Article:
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California legislators have moved forward on extending the California Film and Television production tax credit for five years beyond its 2020 expiration.

The State Senate unanimously approved Senate Bill 951 by a 37-0 vote on Thursday. The legislation continues the current annual allocation of $330 million in tax credits and extends the sunset of the program from 2020 to 2025. The State Assembly passed similar legislation, Assembly Bill 1734, a week ago.

The program, which allocates as much as 25% of the budget to credits, was more than tripled in size in 2014 to compete effectively with incentives in New York and Georgia. The program is overseen by the California Film Commission, which selects the TV and movie projects to qualify partly based on the number of jobs created. It’s expected that the legislature will reach agreement on a final bill in the late summer before sending it to Gov. Jerry Brown.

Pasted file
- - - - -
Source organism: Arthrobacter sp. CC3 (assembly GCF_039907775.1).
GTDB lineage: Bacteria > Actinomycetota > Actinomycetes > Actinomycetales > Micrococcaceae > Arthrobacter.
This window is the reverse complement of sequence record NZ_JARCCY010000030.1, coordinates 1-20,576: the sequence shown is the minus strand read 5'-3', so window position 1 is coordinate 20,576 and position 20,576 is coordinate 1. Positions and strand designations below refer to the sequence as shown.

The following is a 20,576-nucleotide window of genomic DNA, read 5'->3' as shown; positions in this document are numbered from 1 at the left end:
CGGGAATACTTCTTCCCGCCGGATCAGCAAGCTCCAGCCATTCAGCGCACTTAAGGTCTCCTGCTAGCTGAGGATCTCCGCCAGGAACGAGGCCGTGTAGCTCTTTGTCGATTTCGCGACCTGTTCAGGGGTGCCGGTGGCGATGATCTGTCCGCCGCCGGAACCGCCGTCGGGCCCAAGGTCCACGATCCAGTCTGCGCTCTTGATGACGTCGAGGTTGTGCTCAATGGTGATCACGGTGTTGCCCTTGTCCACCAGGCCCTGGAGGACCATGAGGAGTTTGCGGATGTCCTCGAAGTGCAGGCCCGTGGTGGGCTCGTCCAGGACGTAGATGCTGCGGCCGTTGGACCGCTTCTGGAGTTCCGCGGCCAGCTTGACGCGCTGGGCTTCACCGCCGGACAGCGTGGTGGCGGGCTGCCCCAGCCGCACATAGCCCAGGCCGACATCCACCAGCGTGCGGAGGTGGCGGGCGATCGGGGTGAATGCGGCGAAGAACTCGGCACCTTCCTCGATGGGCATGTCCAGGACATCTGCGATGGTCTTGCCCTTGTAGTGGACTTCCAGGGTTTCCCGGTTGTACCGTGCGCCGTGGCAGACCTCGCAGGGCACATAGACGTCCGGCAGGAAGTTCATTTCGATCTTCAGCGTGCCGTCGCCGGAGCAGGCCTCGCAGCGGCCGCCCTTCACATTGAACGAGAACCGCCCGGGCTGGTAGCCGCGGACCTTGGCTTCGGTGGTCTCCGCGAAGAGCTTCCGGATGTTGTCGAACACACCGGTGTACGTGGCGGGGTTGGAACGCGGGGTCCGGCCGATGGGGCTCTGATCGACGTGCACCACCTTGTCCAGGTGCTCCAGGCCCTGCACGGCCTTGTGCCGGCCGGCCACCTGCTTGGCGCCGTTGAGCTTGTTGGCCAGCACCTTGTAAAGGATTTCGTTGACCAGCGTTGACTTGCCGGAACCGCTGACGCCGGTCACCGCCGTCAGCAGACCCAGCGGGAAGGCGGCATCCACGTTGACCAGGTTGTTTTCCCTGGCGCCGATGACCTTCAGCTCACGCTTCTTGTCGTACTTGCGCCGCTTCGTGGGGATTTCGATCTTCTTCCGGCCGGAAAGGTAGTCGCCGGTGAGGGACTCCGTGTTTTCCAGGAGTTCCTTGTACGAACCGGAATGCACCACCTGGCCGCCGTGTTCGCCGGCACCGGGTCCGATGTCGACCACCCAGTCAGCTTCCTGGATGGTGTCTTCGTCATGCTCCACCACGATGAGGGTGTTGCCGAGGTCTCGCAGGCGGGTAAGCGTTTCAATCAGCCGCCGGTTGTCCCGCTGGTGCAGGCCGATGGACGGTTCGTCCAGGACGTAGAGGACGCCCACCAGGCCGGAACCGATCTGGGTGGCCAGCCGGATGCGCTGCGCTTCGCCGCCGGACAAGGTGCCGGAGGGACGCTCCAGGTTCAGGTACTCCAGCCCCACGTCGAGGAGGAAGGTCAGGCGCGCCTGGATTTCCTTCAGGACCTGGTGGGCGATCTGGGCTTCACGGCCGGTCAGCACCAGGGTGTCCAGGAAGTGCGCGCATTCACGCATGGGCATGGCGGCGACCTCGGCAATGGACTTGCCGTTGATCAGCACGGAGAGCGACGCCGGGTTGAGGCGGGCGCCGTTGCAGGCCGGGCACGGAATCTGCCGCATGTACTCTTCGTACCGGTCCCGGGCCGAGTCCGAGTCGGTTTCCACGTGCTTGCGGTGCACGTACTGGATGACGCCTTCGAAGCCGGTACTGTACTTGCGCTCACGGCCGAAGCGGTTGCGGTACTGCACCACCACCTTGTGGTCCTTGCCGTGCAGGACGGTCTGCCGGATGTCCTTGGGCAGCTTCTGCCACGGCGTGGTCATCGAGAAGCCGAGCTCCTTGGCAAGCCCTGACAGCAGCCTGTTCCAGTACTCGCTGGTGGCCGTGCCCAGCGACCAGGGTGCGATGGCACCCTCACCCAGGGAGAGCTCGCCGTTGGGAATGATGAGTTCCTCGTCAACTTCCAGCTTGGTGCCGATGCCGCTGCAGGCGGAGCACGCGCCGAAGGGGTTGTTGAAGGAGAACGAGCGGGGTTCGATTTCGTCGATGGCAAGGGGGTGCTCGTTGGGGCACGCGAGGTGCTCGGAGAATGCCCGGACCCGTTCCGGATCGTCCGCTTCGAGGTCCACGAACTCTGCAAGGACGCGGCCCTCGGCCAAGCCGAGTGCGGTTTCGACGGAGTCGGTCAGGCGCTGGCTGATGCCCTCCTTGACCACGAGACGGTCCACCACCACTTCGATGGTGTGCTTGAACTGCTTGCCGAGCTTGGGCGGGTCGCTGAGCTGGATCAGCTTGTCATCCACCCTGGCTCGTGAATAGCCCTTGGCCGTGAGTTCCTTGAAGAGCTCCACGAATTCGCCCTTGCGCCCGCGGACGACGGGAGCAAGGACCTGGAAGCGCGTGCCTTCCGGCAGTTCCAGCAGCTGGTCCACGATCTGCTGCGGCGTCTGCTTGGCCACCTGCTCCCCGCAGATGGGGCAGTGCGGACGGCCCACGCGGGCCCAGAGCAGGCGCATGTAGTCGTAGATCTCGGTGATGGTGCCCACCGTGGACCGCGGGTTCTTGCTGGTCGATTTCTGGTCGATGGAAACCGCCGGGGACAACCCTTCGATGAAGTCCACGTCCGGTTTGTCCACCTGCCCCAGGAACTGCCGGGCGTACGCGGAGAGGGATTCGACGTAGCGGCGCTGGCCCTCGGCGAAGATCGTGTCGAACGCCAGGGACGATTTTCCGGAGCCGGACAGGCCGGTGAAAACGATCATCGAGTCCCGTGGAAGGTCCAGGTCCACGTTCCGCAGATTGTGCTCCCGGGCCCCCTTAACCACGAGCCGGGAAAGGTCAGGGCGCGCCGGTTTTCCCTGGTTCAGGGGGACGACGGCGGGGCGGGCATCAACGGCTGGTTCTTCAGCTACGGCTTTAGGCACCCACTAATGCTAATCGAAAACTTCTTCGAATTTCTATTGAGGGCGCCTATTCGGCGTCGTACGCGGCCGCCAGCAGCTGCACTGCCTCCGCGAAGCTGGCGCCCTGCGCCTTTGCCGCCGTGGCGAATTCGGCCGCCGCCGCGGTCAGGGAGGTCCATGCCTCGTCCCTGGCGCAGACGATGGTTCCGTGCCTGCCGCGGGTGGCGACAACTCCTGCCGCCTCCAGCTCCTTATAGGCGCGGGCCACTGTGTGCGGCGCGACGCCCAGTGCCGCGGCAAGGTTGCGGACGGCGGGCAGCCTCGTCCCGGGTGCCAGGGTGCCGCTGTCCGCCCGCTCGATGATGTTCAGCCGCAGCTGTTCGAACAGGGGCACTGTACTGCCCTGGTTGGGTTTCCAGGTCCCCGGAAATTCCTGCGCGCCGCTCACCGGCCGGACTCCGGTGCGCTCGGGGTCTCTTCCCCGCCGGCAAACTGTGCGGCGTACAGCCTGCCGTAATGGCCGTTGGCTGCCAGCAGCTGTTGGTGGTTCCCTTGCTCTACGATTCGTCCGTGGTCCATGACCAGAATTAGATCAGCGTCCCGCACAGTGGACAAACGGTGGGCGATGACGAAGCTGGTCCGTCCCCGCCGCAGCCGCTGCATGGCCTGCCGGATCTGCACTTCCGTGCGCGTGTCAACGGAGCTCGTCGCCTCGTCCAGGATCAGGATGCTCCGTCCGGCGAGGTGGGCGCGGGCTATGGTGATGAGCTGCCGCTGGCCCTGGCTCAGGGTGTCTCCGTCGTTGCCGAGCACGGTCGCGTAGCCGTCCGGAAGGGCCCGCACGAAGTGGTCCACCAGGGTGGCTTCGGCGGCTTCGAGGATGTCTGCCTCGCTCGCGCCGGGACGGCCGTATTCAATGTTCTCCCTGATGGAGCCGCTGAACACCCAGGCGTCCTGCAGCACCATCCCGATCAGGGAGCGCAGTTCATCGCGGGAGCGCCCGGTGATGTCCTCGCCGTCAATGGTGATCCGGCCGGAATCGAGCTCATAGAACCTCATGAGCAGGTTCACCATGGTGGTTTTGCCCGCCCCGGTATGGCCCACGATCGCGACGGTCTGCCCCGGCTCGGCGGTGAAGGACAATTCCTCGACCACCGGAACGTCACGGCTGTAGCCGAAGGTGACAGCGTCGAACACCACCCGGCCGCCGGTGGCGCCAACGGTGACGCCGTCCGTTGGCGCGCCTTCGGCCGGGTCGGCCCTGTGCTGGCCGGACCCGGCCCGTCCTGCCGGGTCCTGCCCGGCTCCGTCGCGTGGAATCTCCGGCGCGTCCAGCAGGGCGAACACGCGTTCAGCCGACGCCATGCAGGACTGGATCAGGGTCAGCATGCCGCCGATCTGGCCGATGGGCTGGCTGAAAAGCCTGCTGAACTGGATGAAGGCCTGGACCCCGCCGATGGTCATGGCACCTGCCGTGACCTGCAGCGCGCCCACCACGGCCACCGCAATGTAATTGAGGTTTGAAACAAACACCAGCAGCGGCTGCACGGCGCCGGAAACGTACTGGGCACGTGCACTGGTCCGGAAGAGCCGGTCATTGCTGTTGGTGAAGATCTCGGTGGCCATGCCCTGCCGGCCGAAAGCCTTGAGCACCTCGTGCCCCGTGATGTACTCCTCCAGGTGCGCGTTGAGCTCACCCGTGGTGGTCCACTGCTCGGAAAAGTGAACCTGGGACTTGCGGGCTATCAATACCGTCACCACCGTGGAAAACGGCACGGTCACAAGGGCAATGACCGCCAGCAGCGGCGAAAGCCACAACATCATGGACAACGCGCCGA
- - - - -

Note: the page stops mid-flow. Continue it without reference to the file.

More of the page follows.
“Prior to the Film and TV Tax Credit the industry was fleeing the state looking for locations that offered incentives,” said co-author Sen. Scott Wilk (R-Antelope Valley). “That was particularly hard for areas like the Santa Clarita Valley where there are a lot of families involved in the film industry. Extending this tax credit is about more than keeping California competitive in an iconic industry, it’s about the quality of life for regular California families. When filming goes out of state the strain on local families is immense.”

Wilk co-authored the legislation with Sen. Holly Mitchell (D-Los Angeles). Wilk said Santa Clarita has seen first-hand the positive impact the 2014 tax credit had on its local economy, with 25% qualifying productions either based in Santa Clarita or partially filmed there.

Since the expansion, the program has helped to relocate a total of 13 series to California, including Amazon’s “Sneaky Pete,” FX’s “Legion,” and HBO’s “Ballers.” Feature films covered under the program include Disney’s upcoming “Captain Marvel” and Paramount’s upcoming “Transformers” spin-off “Bumblebee.” The commission announced April 9 that it had selected two relatively big-budget films — “Ford v. Ferrari” and “Coming 2 America” — as recipients of the production tax credit along with seven other projects for a total of $55 million in incentives.